After last month’s A Life of Crime saw Mel Bush re-united with the Seventh Doctor and Ace, the second part of this trilogy sees the TARDIS land the three of them in the heart of the Spanish Civil War. It’s 1938, and the tide is turning against the Republican forces. Captain Juan Romero and his men, along with the Doctor and companions, seek refuge from Franco’s bombers in the town of Farissa. But worse horrors await here, as townsfolk and injured soldiers are transformed by a nasty alien virus.
Though the Spanish Civil War is a lively and fascinating period of recent history, it’s been almost entirely untouched by Doctor Who media until now. Thankfully, it’s clear from the opening of Fiesta of the Damned that writer Guy Adams has really done his research and come up with a story that both fits well into this period and reflects on the themes of war and nationalism that inevitably arise. If you’re not too clued up on your knowledge of this period, you will be by the end of the story.
Plus, the well-developed side characters add a lot of depth to the setting, particularly as they’re paired up with the Doctor’s companions; Romero (Enzo Squillino Jnr) is devoted to helping his country, whatever it takes, though Mel discovers he used to live a peaceful life as a farmer, while journalist George Newman (Christopher Hathrall) is, like Ace, an adrenaline junkie. We also meet the mayor of Farissa and Luis, a leper shunned by the town. All have been affected by this war in different and profound ways, and all emerge from this adventure changed – and only for some of them is that a physical change into an alien beastie.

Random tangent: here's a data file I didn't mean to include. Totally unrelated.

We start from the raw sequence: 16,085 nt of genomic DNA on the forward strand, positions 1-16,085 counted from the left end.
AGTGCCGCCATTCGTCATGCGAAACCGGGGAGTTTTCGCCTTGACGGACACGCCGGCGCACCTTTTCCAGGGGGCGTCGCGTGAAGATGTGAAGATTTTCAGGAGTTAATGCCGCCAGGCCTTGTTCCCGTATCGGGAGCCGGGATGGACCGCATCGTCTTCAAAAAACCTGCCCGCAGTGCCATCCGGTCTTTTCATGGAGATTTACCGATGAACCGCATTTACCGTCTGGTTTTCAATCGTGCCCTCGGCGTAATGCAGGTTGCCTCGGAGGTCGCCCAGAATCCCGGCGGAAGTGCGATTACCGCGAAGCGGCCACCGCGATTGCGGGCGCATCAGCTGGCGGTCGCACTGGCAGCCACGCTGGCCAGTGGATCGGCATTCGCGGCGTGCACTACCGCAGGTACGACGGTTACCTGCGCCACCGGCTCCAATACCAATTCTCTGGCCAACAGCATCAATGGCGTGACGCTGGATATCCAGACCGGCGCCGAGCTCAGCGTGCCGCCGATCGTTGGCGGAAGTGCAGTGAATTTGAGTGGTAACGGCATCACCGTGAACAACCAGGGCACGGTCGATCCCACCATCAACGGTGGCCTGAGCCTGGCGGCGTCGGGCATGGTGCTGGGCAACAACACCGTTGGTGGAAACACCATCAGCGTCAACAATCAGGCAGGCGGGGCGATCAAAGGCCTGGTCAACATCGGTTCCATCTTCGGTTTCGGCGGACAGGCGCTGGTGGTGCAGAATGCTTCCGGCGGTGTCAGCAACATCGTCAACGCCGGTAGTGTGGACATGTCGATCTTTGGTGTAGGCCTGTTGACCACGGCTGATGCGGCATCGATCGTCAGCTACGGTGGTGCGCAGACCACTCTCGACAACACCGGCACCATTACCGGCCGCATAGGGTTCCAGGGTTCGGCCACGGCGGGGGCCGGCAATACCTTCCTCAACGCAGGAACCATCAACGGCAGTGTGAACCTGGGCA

Yes, despite the historical detail and weighty themes, this is an action-packed story, with a gruesome and original villain for our heroes to fight, although one side plot near the end involving the Doctor faffing around with an alien computer does distract from this more exciting stuff. Ken Bentley’s direction brings this story to life – with carefully layered background sounds including townspeople and various animals, you can picture the military camp, town, and caves of Spain as if they were on your TV screen.
So, despite the odd point at which it can drag, Fiesta of the Damned shines thanks to a great setting brought to life masterfully, a fierce alien menace, and some deep, well acted character stories. This is how historical Doctor Who should be done!
DOCTOR WHO: FIESTA OF THE DAMNED / DIRECTOR: KEN BENTLEY / AUTHOR: GUY ADAMS / STARRING: SYLVESTER MCCOY, BONNIE LANGFORD, SOPHIE ALDRED / PUBLISHER: BIG FINISH / RELEASE DATE: OUT NOW